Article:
Tenants to be trained to take control of their neighbourhoods post-riots
- Published on Wednesday, 31 August 2011 09:59
- Posted by Matthew Abbott
In a move designed to strengthen tenants say in the running of their local communities after the shocking scenes of rioting earlier this month, Housing Minister Grant Shapps today announced new training to give them the skills for running local 'tenant panels'.
Mr Shapps said that the recent riots showed that when communities come together to take a stand against those inflicting damage and disorder, they can have a real impact; the new training and creation of tenant panels would put powers back into the hands of tenants and give them a greater say on the running of their local community.
And he highlighted how more people came out to clean up after the riots than participated in the riots themselves.
He said that nobody knows their neighbourhoods better than tenants themselves and giving them real power to take control of local housing, could lead to services being better shaped around individual and local needs, benefiting everyone.
New powers in the Localism Bill propose to give tenants the opportunity to lead their local communities and be given a direct say on how the issues that matter most to local people - such as repairs, anti social behaviour and estate management - can be better tackled, by enabling tenant panels to consider complaints before referring them to the ombudsman.
So today, he announced that a registered charity The National Communities Resource Centre at Trafford Hall has been awarded £535,000 to deliver training and support to empower tenants to set up groups to lead on the management of their social housing. The training will focus on developing their skills and confidence to take positive local action to tackle problems that arise in their area. It is expected to deliver:
- at least 1,500 social tenants trained to sit on tenant panels
- at least eight different training courses covering a range of subjects - including sitting on tenant panels, influencing landlords, and sharing information and learning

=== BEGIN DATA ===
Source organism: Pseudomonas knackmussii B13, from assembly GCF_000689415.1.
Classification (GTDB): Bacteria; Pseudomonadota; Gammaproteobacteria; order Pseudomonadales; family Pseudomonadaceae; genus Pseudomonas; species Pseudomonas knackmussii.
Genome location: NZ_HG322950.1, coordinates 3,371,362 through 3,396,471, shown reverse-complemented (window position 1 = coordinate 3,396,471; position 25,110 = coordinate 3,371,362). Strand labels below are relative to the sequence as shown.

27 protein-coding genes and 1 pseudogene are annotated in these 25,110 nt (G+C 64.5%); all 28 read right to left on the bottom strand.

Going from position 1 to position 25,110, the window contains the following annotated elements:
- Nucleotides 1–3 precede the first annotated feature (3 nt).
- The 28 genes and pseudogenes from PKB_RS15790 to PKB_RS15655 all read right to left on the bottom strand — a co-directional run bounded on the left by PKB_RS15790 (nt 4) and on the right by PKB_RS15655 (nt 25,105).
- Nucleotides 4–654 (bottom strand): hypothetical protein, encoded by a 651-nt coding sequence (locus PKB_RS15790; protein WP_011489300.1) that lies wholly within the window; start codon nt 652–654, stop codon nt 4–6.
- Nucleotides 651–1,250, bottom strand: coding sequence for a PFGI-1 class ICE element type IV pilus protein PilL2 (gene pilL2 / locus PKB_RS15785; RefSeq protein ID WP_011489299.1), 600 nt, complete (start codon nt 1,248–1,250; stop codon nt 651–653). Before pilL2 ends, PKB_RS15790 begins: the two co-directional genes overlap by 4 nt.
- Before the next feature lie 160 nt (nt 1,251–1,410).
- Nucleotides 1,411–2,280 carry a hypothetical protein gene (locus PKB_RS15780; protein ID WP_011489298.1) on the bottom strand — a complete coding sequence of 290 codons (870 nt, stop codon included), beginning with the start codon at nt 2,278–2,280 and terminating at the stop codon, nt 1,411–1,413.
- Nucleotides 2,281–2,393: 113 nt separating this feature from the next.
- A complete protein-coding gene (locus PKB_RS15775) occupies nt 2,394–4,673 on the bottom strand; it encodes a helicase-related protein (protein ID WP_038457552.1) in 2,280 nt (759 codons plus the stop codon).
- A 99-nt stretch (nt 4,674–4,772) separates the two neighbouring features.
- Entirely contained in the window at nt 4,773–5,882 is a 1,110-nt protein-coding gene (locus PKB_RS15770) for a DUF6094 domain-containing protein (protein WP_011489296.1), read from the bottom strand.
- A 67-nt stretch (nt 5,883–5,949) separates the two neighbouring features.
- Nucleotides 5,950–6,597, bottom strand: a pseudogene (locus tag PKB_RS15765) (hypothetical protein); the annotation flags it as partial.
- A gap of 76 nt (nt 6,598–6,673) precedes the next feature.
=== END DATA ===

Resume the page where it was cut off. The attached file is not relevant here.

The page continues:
- seed grants for up to 100 tenants to help them spread learning in their community and kick start local initiatives; and
- opportunities for interested tenants to work towards accredited qualifications, which could help them onto new career paths.
Mr Shapps said that the training would also help develop the skills and confidence of those who attend, putting real emphasis on social housing as a springboard to help people make better lives for themselves and their communities.
The Minister said that the training would complement the great strides that Government was taking to give new power and opportunities to social tenants:
- Tenant Cashback - allowing social tenants to take control of the repairs budgets for their homes
- Right to Manage - allowing tenants to take over responsibility for the management of their homes and estates; and
- National Home Swap Scheme which will make it easier for tenants who want to move, to exchange properties across the country.
Grant Shapps said:
"We saw during the recent riots that when communities come together to take a stand against those causing deliberate damage, real action results. In fact, more people came out to clean up after the riots than participated in that appalling behaviour. Residents, including social housing tenants, want to make big positive differences to their communities - and I want to put the powers in their hands to be able to do so.
"For too long, when there's a problem in their area, they have been told to sit tight and wait until action is taken on their behalf. The new powers and skills that tenant panels will bring will instead allow them to take control of their area; putting them at the heart of proposing solutions, and no longer simply putting up with the problems.
"I want as many tenants as possible to sit on tenant panels, using their local knowledge to improve their area, and this training will allow them to do so - feeling capable and confident of taking on the challenge, and making a real difference."
Sally Wyatt, Chief Executive Trafford Hall, said:
"The National Communities Resource Centre is committed to helping tenants play a lead role in the decisions that affect their communities and we are delighted at this news. The funding will allow us to offer many more tenants the opportunity to get the training and support they need to tackle some of problems that plague their communities and make a real difference at local level."
Source: Department for Communities and Local Government